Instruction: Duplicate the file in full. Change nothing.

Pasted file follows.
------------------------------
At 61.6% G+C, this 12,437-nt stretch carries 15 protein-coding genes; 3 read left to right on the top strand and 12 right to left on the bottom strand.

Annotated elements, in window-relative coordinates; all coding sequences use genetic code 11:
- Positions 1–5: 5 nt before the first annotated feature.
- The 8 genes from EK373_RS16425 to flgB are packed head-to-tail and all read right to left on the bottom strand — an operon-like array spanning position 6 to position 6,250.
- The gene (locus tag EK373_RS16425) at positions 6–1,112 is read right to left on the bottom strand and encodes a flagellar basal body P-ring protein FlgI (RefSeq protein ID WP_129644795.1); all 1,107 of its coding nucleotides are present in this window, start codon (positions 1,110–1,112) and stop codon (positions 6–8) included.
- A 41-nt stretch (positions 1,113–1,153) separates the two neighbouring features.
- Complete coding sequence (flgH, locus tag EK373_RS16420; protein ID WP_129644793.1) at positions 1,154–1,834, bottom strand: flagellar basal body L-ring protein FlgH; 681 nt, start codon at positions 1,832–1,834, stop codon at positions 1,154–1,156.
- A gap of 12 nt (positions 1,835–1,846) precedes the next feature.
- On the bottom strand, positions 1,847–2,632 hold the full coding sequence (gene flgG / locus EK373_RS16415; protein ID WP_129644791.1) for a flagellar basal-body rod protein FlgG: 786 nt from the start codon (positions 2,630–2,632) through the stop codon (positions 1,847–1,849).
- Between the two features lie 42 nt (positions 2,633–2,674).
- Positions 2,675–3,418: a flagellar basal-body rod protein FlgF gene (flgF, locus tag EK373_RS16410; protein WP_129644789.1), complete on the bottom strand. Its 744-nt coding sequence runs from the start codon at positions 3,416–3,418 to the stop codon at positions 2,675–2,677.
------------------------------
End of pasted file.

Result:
At 61.6% G+C, this 12,437-nt stretch carries 15 protein-coding genes; 3 read left to right on the top strand and 12 right to left on the bottom strand.

Annotated elements, in window-relative coordinates; all coding sequences use genetic code 11:
- Positions 1–5: 5 nt before the first annotated feature.
- The 8 genes from EK373_RS16425 to flgB are packed head-to-tail and all read right to left on the bottom strand — an operon-like array spanning position 6 to position 6,250.
- The gene (locus tag EK373_RS16425) at positions 6–1,112 is read right to left on the bottom strand and encodes a flagellar basal body P-ring protein FlgI (RefSeq protein ID WP_129644795.1); all 1,107 of its coding nucleotides are present in this window, start codon (positions 1,110–1,112) and stop codon (positions 6–8) included.
- A 41-nt stretch (positions 1,113–1,153) separates the two neighbouring features.
- Complete coding sequence (flgH, locus tag EK373_RS16420; protein ID WP_129644793.1) at positions 1,154–1,834, bottom strand: flagellar basal body L-ring protein FlgH; 681 nt, start codon at positions 1,832–1,834, stop codon at positions 1,154–1,156.
- A gap of 12 nt (positions 1,835–1,846) precedes the next feature.
- On the bottom strand, positions 1,847–2,632 hold the full coding sequence (gene flgG / locus EK373_RS16415; protein ID WP_129644791.1) for a flagellar basal-body rod protein FlgG: 786 nt from the start codon (positions 2,630–2,632) through the stop codon (positions 1,847–1,849).
- Between the two features lie 42 nt (positions 2,633–2,674).
- Positions 2,675–3,418: a flagellar basal-body rod protein FlgF gene (flgF, locus tag EK373_RS16410; protein WP_129644789.1), complete on the bottom strand. Its 744-nt coding sequence runs from the start codon at positions 3,416–3,418 to the stop codon at positions 2,675–2,677.